Bankruptcy & Illegal Student Loan Collection

Our consumer fraud attorneys are investigating certain lenders such as Sallie Mae, Wells Fargo, Citibank, and Bank of America who continue to seek repayment of certain education loans even after the borrower has declared bankruptcy.

On March 24, 2016, a federal bankruptcy court in New York recently concluded that a Bar loan made to a law student is a dischargeable loan that does not have to be repaid following bankruptcy, and the lenders’ attempt to continue to collect on the loan may be illegal.

Paying student loans after bankruptcy?

If you or someone you know has emerged from bankruptcy but have been told by a financial institution that you still are required to repay a Bar loan or other non-qualified education loan, our consumer attorneys can help.

For a free and confidential consultation about your potential case, call toll-free
(800) 254-9493 or fill out the form.

NY Bankruptcy Court Deems Certain School Loans Dischargeable

The March 24 decision held that seeking repayment of certain education loans after the borrower has declared bankruptcy may be improper if the loans were made by commercial lenders (rather than the government or a non-profit) and used to fund studies at non-qualified schools (as defined by the IRS).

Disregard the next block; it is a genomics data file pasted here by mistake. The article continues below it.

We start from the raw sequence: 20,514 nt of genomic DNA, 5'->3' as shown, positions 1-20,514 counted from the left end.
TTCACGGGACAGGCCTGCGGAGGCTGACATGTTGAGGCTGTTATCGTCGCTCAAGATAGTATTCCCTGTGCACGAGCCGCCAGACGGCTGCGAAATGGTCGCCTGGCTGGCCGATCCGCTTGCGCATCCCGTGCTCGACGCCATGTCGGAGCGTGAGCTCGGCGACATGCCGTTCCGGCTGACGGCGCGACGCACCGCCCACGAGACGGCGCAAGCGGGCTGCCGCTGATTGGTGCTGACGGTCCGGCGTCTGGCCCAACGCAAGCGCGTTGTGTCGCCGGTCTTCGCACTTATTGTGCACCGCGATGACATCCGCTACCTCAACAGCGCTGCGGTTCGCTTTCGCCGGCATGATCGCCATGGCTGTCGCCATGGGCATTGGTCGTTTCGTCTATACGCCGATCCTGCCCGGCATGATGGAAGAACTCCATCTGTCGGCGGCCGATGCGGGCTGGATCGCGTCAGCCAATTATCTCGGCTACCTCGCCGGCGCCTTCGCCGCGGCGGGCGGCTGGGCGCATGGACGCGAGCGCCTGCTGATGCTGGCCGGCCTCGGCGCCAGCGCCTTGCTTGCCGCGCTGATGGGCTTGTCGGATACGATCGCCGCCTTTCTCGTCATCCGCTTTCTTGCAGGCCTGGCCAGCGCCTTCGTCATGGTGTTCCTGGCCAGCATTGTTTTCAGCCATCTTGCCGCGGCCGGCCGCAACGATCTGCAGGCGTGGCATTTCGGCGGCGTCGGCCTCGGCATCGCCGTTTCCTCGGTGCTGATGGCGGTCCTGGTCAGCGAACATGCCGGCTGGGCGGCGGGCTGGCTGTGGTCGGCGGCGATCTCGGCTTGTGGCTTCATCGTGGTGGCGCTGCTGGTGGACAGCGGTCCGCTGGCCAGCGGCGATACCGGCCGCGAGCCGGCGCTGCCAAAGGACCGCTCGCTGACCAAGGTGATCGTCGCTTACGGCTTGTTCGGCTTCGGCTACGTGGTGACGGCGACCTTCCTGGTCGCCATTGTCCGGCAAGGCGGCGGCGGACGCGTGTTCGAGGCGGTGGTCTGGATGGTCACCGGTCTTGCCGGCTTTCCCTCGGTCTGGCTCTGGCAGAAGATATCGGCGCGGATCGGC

Under bankruptcy laws, a student loan made or guaranteed by the government is “non-dischargeable” if the student later declares personal bankruptcy, meaning the loan must still be repaid. The same is true for a loan made by a private, commercial lender if the loan is a “qualified education loan.”

Not all education loans are “qualified,” however. If an education loan is not qualified and the borrower declares bankruptcy, this loan is “dischargeable,” meaning it does not have to be repaid after bankruptcy.

Examples of Forgivable Student Loans after Bankruptcy

Examples of forgivable education-related loans that you may not have to repay after bankruptcy include:

    • Bar review study loans
    • Certain trade school loans
    • K-12 loans
    • Undergraduate study abroad loans
    • Medical residency loans

Note that student loans used to pay for tuition, books, or room and board at an accredited university are generally not forgiven in bankruptcy and are not part of our investigation.

Contact us for a free consultation

Our attorneys have 20 years of experience representing consumers in cases involving financial fraud by lenders, insurers, banks, credit card companies, financial groups, and publicly traded corporations. We have recovered hundreds of millions of dollars on behalf of our clients in collective and class actions nationwide.

To speak privately with a financial fraud lawyer, call toll-free (800) 254-9493 or fill out the form.